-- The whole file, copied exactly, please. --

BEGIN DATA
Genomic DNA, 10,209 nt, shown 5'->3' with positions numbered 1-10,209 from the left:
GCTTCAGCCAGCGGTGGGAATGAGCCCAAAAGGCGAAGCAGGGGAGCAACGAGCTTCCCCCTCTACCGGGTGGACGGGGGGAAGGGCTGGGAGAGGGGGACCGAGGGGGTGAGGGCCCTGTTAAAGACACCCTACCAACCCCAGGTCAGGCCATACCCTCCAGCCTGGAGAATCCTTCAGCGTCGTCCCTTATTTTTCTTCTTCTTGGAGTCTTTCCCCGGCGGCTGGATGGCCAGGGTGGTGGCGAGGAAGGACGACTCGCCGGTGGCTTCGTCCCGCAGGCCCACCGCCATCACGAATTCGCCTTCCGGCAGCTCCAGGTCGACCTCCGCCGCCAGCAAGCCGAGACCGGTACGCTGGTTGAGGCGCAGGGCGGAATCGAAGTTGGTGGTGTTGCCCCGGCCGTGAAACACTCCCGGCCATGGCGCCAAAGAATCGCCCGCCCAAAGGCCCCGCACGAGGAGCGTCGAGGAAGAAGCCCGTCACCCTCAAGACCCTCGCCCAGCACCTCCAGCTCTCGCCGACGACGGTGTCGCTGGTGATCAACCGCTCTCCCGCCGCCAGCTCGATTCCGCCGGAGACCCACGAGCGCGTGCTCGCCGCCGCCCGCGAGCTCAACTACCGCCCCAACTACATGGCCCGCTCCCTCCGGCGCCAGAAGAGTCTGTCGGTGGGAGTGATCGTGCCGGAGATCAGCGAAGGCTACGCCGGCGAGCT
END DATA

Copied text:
Genomic DNA, 10,209 nt, shown 5'->3' with positions numbered 1-10,209 from the left:
GCTTCAGCCAGCGGTGGGAATGAGCCCAAAAGGCGAAGCAGGGGAGCAACGAGCTTCCCCCTCTACCGGGTGGACGGGGGGAAGGGCTGGGAGAGGGGGACCGAGGGGGTGAGGGCCCTGTTAAAGACACCCTACCAACCCCAGGTCAGGCCATACCCTCCAGCCTGGAGAATCCTTCAGCGTCGTCCCTTATTTTTCTTCTTCTTGGAGTCTTTCCCCGGCGGCTGGATGGCCAGGGTGGTGGCGAGGAAGGACGACTCGCCGGTGGCTTCGTCCCGCAGGCCCACCGCCATCACGAATTCGCCTTCCGGCAGCTCCAGGTCGACCTCCGCCGCCAGCAAGCCGAGACCGGTACGCTGGTTGAGGCGCAGGGCGGAATCGAAGTTGGTGGTGTTGCCCCGGCCGTGAAACACTCCCGGCCATGGCGCCAAAGAATCGCCCGCCCAAAGGCCCCGCACGAGGAGCGTCGAGGAAGAAGCCCGTCACCCTCAAGACCCTCGCCCAGCACCTCCAGCTCTCGCCGACGACGGTGTCGCTGGTGATCAACCGCTCTCCCGCCGCCAGCTCGATTCCGCCGGAGACCCACGAGCGCGTGCTCGCCGCCGCCCGCGAGCTCAACTACCGCCCCAACTACATGGCCCGCTCCCTCCGGCGCCAGAAGAGTCTGTCGGTGGGAGTGATCGTGCCGGAGATCAGCGAAGGCTACGCCGGCGAGCT